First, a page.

THE ASAHI SHIMBUN
March 24, 2022 at 07:00 JST
A special exhibition is now running at the Tokyo National Museum until May 8 to mark the 1,050th anniversary of the death of Buddhist Saint Kuya (903-972).
The Asahi Shimbun is among the sponsors of “The Saint Kuya and Rokuharamitsuji Temple” exhibition in the capital’s Ueno district.
One of the highlights of the event is a famous statue of a Standing Saint Kuya with six small statues of Amida Buddha emerging from his mouth.
It is said that the statues represent each character of the sutra “Namu Amida Butsu” (I take refuge in Amida Buddha) transforming into an Amida Buddha.
Modeled after the priest who lived in the mid-Heian Period (794-1185), the 117-centimeter-tall wooden statue was a treasured possession of Rokuharamitsuji temple in Kyoto over the centuries.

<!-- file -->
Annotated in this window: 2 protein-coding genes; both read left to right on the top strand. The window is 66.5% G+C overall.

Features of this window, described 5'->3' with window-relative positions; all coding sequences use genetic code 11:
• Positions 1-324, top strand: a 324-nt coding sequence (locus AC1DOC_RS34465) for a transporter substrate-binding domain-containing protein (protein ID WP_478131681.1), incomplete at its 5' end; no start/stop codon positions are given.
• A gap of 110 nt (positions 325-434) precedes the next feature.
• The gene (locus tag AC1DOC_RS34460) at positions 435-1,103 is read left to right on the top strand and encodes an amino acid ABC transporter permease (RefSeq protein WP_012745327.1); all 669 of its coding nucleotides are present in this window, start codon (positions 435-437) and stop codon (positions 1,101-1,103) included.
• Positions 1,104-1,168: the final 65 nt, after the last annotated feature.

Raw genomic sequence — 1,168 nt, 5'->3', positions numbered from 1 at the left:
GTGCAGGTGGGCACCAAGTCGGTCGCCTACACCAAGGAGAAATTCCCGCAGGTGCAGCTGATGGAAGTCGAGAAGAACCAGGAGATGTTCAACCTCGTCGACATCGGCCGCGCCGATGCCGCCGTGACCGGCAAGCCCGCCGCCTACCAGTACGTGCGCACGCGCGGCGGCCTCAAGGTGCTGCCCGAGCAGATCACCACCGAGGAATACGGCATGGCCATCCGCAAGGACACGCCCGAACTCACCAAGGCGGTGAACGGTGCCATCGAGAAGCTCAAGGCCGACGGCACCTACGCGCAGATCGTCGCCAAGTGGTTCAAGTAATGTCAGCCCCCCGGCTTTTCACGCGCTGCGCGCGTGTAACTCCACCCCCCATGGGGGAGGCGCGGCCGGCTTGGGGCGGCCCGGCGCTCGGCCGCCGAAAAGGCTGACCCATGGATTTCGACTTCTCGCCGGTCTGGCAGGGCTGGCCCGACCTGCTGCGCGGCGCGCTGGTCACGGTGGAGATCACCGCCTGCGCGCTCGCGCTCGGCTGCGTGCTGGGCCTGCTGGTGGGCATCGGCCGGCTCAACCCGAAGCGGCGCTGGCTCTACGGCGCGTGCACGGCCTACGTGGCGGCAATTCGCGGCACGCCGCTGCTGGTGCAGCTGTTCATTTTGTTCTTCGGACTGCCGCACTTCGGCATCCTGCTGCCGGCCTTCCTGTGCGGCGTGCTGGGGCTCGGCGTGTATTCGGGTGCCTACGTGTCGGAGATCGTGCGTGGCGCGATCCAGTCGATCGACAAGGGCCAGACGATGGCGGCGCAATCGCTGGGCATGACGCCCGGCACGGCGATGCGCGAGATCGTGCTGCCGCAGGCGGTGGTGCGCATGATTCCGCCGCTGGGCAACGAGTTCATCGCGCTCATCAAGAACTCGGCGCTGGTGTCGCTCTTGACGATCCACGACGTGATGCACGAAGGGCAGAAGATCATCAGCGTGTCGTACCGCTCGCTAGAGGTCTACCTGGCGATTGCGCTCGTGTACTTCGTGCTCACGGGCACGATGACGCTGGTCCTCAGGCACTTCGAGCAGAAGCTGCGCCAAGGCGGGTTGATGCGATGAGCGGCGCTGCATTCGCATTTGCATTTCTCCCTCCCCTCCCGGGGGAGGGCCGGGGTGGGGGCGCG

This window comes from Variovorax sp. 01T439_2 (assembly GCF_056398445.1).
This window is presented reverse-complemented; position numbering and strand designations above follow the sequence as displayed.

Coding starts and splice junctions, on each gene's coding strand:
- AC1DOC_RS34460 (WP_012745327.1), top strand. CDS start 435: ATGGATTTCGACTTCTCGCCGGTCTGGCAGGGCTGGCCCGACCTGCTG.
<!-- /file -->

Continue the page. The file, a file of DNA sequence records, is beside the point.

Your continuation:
Designated by the government as an important cultural property, the statue was crafted by Kosho, the fourth son of master sculptor Unkei, during the 13th-century Kamakura Period. It is the first time in about 50 years for the statue to be seen outside the temple.
Also on display are many Buddhist statues and paintings from the Heian and Kamakura periods, which are housed at the temple.
They include the Seated Yakushi Nyorai and the Standing Shitenno (Four Deva Kings).
The venue is closed on Mondays and March 22, except March 21, 28 and May 2.
Admission is 1,600 yen ($13.70) for adults.
Reservations are recommended for those seeking a specific time to visit.
For more information, go to the official website at (https://kuya-rokuhara.exhibit.jp/english.html).
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